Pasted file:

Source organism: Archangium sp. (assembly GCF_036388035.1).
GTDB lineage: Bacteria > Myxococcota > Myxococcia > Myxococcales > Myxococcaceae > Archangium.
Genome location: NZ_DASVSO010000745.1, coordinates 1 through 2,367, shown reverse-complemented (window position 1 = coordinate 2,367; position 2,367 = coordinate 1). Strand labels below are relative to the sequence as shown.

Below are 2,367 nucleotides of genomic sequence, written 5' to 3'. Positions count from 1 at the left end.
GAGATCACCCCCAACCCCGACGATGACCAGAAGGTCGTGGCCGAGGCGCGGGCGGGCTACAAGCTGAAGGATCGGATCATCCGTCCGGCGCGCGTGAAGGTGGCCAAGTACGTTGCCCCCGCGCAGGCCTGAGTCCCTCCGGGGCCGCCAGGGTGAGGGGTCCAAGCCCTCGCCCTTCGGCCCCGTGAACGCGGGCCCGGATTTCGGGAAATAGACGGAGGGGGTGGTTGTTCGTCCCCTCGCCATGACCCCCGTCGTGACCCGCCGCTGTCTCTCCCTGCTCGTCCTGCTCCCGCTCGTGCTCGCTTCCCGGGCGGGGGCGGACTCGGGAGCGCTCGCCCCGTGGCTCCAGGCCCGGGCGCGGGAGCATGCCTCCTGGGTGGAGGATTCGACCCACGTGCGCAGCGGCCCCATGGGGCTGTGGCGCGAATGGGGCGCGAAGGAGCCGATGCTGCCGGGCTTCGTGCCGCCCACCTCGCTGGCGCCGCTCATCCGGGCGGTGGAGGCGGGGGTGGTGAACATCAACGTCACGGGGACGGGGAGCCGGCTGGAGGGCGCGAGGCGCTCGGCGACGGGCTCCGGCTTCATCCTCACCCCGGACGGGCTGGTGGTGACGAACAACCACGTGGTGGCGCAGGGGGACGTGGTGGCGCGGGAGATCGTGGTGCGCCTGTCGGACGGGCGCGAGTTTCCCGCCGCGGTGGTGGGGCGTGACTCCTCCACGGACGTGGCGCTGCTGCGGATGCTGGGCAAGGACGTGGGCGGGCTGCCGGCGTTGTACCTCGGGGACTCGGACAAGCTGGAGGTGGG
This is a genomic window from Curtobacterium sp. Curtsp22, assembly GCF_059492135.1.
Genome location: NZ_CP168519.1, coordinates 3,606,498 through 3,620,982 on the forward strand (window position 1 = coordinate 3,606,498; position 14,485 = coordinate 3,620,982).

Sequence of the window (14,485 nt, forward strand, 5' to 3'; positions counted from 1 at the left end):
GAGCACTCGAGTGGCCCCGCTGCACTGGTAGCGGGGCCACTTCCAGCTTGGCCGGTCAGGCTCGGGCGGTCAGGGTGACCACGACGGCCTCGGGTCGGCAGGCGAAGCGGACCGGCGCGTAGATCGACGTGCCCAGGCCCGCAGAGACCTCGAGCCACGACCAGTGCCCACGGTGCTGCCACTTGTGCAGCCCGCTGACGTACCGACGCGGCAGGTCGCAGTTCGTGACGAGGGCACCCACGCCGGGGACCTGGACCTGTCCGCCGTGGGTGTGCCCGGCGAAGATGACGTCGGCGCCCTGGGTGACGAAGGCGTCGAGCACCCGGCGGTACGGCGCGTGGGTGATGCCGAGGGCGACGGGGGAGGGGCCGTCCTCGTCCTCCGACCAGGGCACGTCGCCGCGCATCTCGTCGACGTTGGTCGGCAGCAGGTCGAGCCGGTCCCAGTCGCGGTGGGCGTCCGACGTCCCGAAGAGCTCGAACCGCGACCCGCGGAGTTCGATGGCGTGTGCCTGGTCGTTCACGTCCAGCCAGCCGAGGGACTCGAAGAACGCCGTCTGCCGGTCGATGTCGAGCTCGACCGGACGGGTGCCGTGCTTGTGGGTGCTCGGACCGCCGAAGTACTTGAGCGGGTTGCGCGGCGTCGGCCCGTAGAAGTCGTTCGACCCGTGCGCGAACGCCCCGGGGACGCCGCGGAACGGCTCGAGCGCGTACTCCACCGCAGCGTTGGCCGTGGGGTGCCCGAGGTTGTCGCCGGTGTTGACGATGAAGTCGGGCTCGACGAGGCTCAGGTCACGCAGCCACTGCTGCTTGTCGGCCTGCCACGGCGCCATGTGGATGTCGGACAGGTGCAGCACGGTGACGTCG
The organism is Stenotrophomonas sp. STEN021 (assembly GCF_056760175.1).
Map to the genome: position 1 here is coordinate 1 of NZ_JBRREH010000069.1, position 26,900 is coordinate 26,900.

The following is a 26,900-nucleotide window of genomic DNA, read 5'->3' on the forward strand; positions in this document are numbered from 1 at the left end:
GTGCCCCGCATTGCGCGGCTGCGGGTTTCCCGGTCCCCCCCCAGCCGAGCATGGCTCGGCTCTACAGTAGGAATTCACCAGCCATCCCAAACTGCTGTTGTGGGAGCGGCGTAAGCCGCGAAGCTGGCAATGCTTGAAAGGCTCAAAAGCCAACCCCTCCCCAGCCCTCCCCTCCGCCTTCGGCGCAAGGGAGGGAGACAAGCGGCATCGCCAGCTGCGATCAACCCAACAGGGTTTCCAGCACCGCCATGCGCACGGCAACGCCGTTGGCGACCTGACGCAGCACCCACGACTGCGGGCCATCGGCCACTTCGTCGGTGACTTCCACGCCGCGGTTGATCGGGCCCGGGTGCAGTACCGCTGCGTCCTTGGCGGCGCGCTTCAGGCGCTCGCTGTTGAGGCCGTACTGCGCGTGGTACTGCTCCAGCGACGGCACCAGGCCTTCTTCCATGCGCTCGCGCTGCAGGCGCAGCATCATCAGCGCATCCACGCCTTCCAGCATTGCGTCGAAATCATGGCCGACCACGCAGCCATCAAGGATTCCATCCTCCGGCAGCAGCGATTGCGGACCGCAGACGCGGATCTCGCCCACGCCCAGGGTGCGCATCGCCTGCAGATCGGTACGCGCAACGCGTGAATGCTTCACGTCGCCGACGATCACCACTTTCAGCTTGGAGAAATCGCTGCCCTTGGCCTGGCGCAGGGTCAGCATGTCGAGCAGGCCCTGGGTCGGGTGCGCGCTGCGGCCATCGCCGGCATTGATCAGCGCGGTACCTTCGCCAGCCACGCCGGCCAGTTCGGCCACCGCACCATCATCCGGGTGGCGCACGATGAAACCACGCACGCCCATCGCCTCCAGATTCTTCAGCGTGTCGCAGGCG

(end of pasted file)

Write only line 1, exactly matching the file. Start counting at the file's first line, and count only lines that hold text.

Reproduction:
Source organism: Archangium sp. (assembly GCF_036388035.1).